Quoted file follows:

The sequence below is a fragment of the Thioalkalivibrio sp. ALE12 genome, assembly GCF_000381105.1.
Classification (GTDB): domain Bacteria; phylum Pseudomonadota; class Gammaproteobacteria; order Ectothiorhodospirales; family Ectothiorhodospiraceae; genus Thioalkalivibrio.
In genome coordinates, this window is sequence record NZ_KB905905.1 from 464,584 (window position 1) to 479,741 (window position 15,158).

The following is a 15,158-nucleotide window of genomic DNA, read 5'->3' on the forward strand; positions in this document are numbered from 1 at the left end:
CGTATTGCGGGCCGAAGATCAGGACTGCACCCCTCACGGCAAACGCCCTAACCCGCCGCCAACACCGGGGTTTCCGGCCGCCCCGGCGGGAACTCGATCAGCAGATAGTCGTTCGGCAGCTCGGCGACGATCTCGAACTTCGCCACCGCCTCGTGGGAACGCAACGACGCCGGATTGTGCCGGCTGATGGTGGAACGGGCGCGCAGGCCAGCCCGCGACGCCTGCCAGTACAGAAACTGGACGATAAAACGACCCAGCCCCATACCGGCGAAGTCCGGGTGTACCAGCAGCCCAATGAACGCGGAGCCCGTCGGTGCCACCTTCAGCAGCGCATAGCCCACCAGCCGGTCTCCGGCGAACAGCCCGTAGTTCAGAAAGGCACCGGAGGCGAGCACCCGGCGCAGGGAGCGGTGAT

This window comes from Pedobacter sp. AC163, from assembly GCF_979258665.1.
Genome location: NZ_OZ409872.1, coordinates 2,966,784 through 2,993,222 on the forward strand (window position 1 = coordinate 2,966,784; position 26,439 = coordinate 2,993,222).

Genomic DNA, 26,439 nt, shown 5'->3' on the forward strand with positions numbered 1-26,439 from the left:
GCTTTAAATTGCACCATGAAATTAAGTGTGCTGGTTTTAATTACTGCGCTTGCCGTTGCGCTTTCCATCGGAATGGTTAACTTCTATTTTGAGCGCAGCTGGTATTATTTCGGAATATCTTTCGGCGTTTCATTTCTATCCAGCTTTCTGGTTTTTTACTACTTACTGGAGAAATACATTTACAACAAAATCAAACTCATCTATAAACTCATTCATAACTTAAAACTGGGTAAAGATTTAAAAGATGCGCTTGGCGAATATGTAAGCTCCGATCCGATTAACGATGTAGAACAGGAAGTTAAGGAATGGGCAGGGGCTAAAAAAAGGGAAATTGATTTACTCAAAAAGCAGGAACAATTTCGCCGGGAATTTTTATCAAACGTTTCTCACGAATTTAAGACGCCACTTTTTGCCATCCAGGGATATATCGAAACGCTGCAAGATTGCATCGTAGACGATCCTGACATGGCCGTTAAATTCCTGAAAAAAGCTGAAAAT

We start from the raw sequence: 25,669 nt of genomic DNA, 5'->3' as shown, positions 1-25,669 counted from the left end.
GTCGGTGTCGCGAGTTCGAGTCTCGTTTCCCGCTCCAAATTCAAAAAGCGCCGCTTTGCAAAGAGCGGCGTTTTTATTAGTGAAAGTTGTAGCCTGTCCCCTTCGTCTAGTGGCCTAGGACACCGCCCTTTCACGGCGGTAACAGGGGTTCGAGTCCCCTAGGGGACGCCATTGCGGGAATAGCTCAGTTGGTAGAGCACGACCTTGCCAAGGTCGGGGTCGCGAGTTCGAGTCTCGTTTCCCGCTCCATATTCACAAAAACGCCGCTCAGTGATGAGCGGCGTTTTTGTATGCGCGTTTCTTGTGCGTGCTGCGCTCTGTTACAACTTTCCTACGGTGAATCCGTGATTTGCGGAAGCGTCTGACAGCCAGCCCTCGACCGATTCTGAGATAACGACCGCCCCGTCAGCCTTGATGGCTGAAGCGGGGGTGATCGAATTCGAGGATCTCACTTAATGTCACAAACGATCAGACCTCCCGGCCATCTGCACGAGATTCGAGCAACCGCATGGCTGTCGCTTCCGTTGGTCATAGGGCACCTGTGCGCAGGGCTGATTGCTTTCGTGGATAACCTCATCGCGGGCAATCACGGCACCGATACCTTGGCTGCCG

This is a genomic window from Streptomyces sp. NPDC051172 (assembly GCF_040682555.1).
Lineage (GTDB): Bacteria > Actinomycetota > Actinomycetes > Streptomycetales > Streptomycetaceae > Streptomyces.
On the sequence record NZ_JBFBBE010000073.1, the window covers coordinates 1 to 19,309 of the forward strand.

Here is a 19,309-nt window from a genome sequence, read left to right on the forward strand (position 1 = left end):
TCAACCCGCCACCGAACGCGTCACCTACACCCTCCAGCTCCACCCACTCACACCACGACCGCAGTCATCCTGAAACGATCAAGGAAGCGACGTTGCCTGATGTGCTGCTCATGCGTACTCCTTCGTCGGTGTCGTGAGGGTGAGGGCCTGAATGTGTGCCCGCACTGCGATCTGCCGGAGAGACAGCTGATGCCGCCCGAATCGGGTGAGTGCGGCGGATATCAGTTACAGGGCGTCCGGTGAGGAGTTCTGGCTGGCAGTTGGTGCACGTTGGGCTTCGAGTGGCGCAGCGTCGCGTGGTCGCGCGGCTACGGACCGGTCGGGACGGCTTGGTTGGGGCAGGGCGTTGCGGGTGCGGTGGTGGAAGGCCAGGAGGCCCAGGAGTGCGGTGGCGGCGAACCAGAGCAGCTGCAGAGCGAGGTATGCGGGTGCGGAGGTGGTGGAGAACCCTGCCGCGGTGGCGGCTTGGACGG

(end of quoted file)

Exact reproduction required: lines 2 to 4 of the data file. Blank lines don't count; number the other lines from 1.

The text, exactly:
Classification (GTDB): domain Bacteria; phylum Pseudomonadota; class Gammaproteobacteria; order Ectothiorhodospirales; family Ectothiorhodospiraceae; genus Thioalkalivibrio.
In genome coordinates, this window is sequence record NZ_KB905905.1 from 464,584 (window position 1) to 479,741 (window position 15,158).

The following is a 15,158-nucleotide window of genomic DNA, read 5'->3' on the forward strand; positions in this document are numbered from 1 at the left end: